Erdogan’s August visit to Russia, following his trip to Iran, indicates the economic despair that Turkey faces. While a private company connected to Erdogan’s son-in-law is supplying Ukraine with Bayraktar T52 armed drones, Turkey remains one of the few countries that didn’t impose economic sanctions on Russia following its invasion of Ukraine.
“The war in Ukraine and the growing distrust of Russia’s presence in the South Caucasus likewise has given Turkey both new opportunities for trade and cooperation and new leverage over Russia on certain issues,” said Tsukerman.
“The vulnerabilities of the Russian S-400 in the field in Ukraine have given Turkey pause over dependency on Russian weapons while the success of its Bayraktar had positioned Turkey as a growing new defense industry,” she added.
Erdogan is trying to break his country’s isolation following a decade of aggressive policies that left it economically battered and isolated.
Turkey supported the Islamist Muslim Brotherhood’s rule in Egypt and opposed the 2013 ouster of President Mohamed Morsi in the popular revolution in 2013. Egypt and Turkey also were on opposite sides of vicious military campaigns in Libya, Syria and Iraq. And Turkey has had other confrontations with Greece and Cyprus over naval borders and gas exploration rights in the Mediterranean.
Erdogan’s efforts to end Turkey’s isolation may be creating new problems. The United States raised the idea of sanctioning Turkey after a deal was announced to boost Turkish exports to Russia. The State Department warned Turkey not to “become a safe haven for illicit Russian assets or transactions.”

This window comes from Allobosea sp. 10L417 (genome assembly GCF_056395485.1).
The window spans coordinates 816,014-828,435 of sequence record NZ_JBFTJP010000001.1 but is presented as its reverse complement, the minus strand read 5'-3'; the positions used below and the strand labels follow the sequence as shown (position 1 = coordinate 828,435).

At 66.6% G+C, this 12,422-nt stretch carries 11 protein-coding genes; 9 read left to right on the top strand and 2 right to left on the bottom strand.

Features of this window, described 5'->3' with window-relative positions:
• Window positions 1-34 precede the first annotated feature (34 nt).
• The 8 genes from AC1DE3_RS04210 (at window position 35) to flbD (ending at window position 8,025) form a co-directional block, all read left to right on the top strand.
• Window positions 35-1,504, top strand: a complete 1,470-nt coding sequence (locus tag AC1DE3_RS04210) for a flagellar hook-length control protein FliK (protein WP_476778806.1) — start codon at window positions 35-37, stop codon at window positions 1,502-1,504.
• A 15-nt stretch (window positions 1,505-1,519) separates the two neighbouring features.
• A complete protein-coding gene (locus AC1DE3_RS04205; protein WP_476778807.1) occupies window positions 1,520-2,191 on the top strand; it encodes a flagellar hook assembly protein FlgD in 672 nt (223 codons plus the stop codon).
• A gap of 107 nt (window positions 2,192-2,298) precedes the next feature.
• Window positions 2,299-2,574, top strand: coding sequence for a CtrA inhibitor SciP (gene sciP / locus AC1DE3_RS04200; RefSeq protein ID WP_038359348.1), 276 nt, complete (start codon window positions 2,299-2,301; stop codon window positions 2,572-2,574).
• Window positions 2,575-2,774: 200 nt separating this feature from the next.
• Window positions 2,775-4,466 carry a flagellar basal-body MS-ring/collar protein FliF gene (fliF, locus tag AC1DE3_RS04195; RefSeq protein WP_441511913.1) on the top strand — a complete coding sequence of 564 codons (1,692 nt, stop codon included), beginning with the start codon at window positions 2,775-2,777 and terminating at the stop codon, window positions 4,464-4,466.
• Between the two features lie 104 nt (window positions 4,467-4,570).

Turkish Finance Minister Nurredin Nebati dismissed concerns over these potential sanctions as “meaningless.”
Turkish exports grew 46 percent in the past three months compared to last year, boosted by western sanctions on Russian exports.
The four hours meeting with Putin in Sochi, Russia resulted in a much needed economic and political boost where Turkish exports could find their way into a sanctioned Russian market. Erdogan’s approval ratings have slipped in Turkish polls less than a year before upcoming elections.
Turkey may smuggle in sanctioned Russian oil through Iran if Iranian nuclear negotiations succeed, easing sanctions on Iran.
“This arrangement is most likely already ongoing in some capacity. Russia, Iran, and others have proven to be adept at circumventing international sanctions, and in particular, Russia stands to benefit the most from the lifting of any additional energy related sanctions on Iran,” said Tsukerman.
“Inspecting the movement of the oil through Iranian facilities is extremely complicated. Iran has been able to steal oil from Iraq for many years through vessels and other methods, without the international community being able to put a stop to it. Let’s not forget that Russia’s Gazprom signed an MOU with Iran and is set to develop a number of oil fields in Iran, which will facilitate the implementation of various smuggling schemes.”
Where the West is facing an energy crisis, Erdogan is attempting to turn this crisis into an opportunity while tossing away Western interests in the process.
“Turkey sees itself positioned with a significant opportunity to make choices and form issue-specific alliances rather than sticking to the same front on all defense, security, and economic concerns across the board,” Tsukerman said. This may signal the splintering of traditional blocs formed during the Cold War and the emergence of a new model of smaller, more local, and more fluid coalitions.”
IPT Senior Fellow Hany Ghoraba is an Egyptian writer, political and counter-terrorism analyst at Al Ahram Weekly, author of Egypt’s Arab Spring: The Long and Winding Road to Democracy and a regular contributor to the BBC.